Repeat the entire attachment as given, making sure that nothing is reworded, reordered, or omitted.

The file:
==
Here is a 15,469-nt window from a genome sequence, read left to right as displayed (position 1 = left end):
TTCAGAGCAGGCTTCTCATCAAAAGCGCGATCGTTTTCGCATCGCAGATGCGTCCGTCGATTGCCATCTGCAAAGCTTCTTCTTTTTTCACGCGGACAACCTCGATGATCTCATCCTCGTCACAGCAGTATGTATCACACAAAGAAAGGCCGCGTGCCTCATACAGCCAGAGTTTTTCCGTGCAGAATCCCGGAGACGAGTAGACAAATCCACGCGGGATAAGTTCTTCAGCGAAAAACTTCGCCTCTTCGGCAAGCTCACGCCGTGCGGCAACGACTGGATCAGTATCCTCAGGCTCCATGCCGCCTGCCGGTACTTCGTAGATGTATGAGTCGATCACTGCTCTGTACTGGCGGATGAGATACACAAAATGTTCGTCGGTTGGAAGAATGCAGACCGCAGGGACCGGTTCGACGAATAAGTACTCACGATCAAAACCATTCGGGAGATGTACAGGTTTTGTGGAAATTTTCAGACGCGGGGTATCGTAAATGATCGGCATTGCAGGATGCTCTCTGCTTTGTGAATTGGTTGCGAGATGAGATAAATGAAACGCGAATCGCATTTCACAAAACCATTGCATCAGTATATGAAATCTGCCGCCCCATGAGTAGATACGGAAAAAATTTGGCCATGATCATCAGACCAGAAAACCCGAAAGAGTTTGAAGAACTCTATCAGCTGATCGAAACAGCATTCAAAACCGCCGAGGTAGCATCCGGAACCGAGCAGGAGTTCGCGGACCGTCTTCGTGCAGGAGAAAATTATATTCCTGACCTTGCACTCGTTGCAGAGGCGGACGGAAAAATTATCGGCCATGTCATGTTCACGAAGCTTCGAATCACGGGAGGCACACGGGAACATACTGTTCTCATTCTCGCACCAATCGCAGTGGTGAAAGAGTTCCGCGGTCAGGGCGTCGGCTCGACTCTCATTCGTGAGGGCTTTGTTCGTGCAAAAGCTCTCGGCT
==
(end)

Here is a 15,469-nt window from a genome sequence, read left to right as displayed (position 1 = left end):
TTCAGAGCAGGCTTCTCATCAAAAGCGCGATCGTTTTCGCATCGCAGATGCGTCCGTCGATTGCCATCTGCAAAGCTTCTTCTTTTTTCACGCGGACAACCTCGATGATCTCATCCTCGTCACAGCAGTATGTATCACACAAAGAAAGGCCGCGTGCCTCATACAGCCAGAGTTTTTCCGTGCAGAATCCCGGAGACGAGTAGACAAATCCACGCGGGATAAGTTCTTCAGCGAAAAACTTCGCCTCTTCGGCAAGCTCACGCCGTGCGGCAACGACTGGATCAGTATCCTCAGGCTCCATGCCGCCTGCCGGTACTTCGTAGATGTATGAGTCGATCACTGCTCTGTACTGGCGGATGAGATACACAAAATGTTCGTCGGTTGGAAGAATGCAGACCGCAGGGACCGGTTCGACGAATAAGTACTCACGATCAAAACCATTCGGGAGATGTACAGGTTTTGTGGAAATTTTCAGACGCGGGGTATCGTAAATGATCGGCATTGCAGGATGCTCTCTGCTTTGTGAATTGGTTGCGAGATGAGATAAATGAAACGCGAATCGCATTTCACAAAACCATTGCATCAGTATATGAAATCTGCCGCCCCATGAGTAGATACGGAAAAAATTTGGCCATGATCATCAGACCAGAAAACCCGAAAGAGTTTGAAGAACTCTATCAGCTGATCGAAACAGCATTCAAAACCGCCGAGGTAGCATCCGGAACCGAGCAGGAGTTCGCGGACCGTCTTCGTGCAGGAGAAAATTATATTCCTGACCTTGCACTCGTTGCAGAGGCGGACGGAAAAATTATCGGCCATGTCATGTTCACGAAGCTTCGAATCACGGGAGGCACACGGGAACATACTGTTCTCATTCTCGCACCAATCGCAGTGGTGAAAGAGTTCCGCGGTCAGGGCGTCGGCTCGACTCTCATTCGTGAGGGCTTTGTTCGTGCAAAAGCTCTCGGCT